A farewell to Crashing

Pete has wanted to belong here ever since we first met him. One of the central questions the show has confronted is precisely that of belonging. What is comedy now, and who belongs in it? What do we owe guys like Pete, who might be very talented but who might also, in truth, not be talented enough to be essential? In the words of Estee Adoram (playing herself), the holder of the Comedy Cellar keys: “who are you, why are you, and why now? I’ve got a lot of white guys up here talking about nothing.” She has a point, and even though Pete is understandably crushed, Crashing isn’t asking us to feel that he’s been denied some kind of rightful place.

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Beale Street didn't have to make me cry

I am a consistent crier at movies. I somehow cried all the way through Moana even the third time I watched it - as in, starting at minute one! There are, no doubt, explanations for this. I am overly empathetic, my emotions lie too close to the surface, and motherhood has likely exacerbated both things. I tell you this because a piece of media making me cry, whether it’s Oscar bait or a Superbowl commercial, tells you nothing about its quality or its emotional honesty. My tears are not a standing ovation; they’re more like the polite applause you get from golf spectators even when it takes you seven strokes to sink your putt (not that I would know anything about that).

Maybe it’s not so strange, then, that the standout movie of my recent past is the one that has lodged itself in my brain without making me shed a single tear. That movie is Barry Jenkins’s If Beale Street Could Talk, which I’m tempted to say should have been nominated for Best Picture, but given how that race turned out, I’m almost glad it didn’t run.

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Literary Privilege - may we all be so lucky

Literary privilege is committing to your favorite authors without regard for anything but your own enjoyment and edification. I am literarily privileged. I chose to study Italian in college because I loved it. I chose to write about Giovanni Boccaccio, one of the 14th-century great men of Italian literature, because I loved his texts and felt drawn to them. I was free to make both of those choices without overthinking the path they put me on. Meanwhile, I have watched from the outside as other literary fields wrestle with representation and inclusivity in their own respective canons. I, having elected to study Boccaccio and medieval literature, could freely choose whether to care about that debate or not. Who was I now to raise my hand and object to Italian literature’s white man problem? No one would hold me responsible for solving it, or even for addressing it. If I so desired, I could have carried on loving Boccaccio and writing exclusively about him, never looking up from the text at the real world in which I was reading it.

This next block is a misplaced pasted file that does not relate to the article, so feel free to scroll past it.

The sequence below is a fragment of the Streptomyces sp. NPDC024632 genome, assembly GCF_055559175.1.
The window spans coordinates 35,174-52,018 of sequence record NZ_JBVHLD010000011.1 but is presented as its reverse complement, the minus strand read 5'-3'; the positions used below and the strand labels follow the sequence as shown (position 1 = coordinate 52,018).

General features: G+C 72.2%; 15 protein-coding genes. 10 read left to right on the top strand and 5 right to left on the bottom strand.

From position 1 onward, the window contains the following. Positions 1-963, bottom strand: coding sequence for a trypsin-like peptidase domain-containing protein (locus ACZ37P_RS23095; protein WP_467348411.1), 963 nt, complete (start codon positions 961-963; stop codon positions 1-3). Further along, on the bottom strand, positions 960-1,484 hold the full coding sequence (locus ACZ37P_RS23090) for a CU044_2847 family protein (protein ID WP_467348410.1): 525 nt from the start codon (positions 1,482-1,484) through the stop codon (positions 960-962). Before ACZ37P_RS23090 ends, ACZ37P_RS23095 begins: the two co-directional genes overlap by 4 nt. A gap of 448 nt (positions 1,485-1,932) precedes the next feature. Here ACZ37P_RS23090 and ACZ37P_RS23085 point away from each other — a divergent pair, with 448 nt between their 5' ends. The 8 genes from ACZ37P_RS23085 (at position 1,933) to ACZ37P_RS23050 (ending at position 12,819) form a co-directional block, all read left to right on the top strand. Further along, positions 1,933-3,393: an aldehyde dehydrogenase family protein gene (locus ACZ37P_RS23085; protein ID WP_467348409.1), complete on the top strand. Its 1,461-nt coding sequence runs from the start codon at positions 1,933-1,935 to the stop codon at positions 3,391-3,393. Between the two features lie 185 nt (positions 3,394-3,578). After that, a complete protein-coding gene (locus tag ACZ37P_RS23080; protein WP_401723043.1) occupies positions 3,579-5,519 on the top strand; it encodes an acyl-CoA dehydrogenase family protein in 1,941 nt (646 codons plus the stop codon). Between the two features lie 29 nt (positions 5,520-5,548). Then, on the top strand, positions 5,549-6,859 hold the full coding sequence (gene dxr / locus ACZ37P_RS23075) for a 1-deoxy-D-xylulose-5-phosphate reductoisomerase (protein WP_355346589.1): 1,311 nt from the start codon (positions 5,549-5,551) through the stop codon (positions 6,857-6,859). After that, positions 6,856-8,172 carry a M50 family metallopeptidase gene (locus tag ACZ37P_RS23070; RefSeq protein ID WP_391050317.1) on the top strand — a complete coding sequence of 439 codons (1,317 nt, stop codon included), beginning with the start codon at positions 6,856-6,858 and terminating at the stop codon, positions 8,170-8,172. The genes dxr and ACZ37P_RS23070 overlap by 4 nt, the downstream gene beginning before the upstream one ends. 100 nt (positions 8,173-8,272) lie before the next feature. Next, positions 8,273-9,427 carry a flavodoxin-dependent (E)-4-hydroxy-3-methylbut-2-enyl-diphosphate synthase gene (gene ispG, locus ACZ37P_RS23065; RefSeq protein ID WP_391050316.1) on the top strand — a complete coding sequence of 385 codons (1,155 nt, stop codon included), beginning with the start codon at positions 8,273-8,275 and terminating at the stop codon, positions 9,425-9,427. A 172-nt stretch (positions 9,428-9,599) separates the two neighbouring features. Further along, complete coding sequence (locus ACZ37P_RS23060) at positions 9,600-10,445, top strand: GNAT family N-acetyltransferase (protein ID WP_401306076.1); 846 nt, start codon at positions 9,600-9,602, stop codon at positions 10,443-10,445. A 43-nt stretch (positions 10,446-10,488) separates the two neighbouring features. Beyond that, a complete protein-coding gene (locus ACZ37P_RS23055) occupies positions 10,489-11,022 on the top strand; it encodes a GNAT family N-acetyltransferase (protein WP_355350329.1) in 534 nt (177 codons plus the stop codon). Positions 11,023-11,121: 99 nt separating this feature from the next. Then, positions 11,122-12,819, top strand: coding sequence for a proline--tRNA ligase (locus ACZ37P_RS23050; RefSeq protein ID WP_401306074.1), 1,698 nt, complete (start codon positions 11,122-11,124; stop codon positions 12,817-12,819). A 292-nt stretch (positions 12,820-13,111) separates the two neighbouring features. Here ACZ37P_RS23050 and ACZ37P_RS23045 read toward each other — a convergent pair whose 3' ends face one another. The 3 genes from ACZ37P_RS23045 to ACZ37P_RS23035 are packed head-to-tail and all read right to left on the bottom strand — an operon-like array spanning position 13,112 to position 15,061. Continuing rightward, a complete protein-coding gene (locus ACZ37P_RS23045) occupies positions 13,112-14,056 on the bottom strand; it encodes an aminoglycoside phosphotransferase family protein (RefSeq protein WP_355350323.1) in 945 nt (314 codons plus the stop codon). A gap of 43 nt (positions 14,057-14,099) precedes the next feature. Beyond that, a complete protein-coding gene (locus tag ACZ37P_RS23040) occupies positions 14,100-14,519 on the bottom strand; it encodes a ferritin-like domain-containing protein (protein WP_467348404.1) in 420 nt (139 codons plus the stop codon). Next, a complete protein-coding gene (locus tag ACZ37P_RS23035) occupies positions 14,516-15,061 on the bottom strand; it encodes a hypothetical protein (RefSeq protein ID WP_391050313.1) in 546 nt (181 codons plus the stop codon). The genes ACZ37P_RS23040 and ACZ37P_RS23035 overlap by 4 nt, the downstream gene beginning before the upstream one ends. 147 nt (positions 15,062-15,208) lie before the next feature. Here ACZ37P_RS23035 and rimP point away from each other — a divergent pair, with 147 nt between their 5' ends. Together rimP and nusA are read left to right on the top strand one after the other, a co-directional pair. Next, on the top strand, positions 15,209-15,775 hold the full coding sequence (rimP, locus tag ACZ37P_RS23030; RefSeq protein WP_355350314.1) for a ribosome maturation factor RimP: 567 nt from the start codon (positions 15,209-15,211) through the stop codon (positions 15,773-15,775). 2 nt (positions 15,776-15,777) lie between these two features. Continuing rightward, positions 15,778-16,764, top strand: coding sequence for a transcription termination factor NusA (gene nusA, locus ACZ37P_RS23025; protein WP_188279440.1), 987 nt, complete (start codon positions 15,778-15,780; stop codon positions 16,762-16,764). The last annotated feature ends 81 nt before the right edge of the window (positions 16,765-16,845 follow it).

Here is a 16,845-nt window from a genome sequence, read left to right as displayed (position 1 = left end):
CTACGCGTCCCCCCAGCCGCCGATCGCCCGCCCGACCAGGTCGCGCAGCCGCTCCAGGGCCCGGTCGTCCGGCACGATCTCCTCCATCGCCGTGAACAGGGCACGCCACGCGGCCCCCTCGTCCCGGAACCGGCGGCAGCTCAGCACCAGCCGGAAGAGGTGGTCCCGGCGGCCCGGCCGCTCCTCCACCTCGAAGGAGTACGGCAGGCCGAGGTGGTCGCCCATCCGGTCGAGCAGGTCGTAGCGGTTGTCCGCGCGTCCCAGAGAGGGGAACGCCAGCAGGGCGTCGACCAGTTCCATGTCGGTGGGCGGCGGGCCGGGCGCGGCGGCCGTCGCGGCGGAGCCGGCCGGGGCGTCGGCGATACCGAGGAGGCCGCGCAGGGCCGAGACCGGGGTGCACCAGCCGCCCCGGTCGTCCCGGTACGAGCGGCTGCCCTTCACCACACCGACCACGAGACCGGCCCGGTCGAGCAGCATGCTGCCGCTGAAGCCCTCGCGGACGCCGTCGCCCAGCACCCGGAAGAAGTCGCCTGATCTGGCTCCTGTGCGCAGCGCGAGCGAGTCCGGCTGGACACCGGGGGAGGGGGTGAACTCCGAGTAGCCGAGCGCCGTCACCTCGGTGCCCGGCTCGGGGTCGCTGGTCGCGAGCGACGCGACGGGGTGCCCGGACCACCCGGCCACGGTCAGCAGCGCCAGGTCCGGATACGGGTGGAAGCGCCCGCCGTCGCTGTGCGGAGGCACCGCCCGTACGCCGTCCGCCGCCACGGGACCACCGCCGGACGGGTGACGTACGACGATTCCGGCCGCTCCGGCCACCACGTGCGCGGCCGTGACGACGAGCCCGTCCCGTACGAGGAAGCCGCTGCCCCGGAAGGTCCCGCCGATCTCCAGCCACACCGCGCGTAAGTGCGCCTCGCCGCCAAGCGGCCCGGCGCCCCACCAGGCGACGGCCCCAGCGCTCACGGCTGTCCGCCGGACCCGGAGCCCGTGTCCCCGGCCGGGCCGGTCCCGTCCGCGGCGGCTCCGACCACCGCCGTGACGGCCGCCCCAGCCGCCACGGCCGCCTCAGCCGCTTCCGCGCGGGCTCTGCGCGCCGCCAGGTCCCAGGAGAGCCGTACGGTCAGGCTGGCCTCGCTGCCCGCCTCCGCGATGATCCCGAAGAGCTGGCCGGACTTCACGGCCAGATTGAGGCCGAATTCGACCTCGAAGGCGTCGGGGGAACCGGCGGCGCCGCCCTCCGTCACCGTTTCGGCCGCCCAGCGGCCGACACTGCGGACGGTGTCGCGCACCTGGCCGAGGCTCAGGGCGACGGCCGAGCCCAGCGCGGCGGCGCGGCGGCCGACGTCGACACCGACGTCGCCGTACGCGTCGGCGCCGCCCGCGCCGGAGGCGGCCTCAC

Everyone deserves this kind of literary privilege, and I wish I could give it to them. Here, have a series of one hundred tales about love and sex and pranks and the emotional range of the human spirit, and let yourself enjoy it and be challenged by it. This could have been the course description for the first graduate seminar I taught at Harvard, on Boccaccio’s Decameron. Perhaps not surprisingly, the permission we gave ourselves to read and enjoy the texts also gave us the freedom to discuss the parts of them that made us uncomfortable or that clashed with the vision of Giovanni Boccaccio that we wanted to have. These discussions then pushed us to read with intent and curiosity, to see if we could answer the tough questions that kept arising. We liked him and felt kinship with his narrator and his characters, and we wanted to read his frequent allusions to the agency and autonomy of his avowed female reading audience as inspiring early feminism. But was that a legitimate thing to do? The space to explore these questions without the weight of the world on our shoulders comes from literary privilege.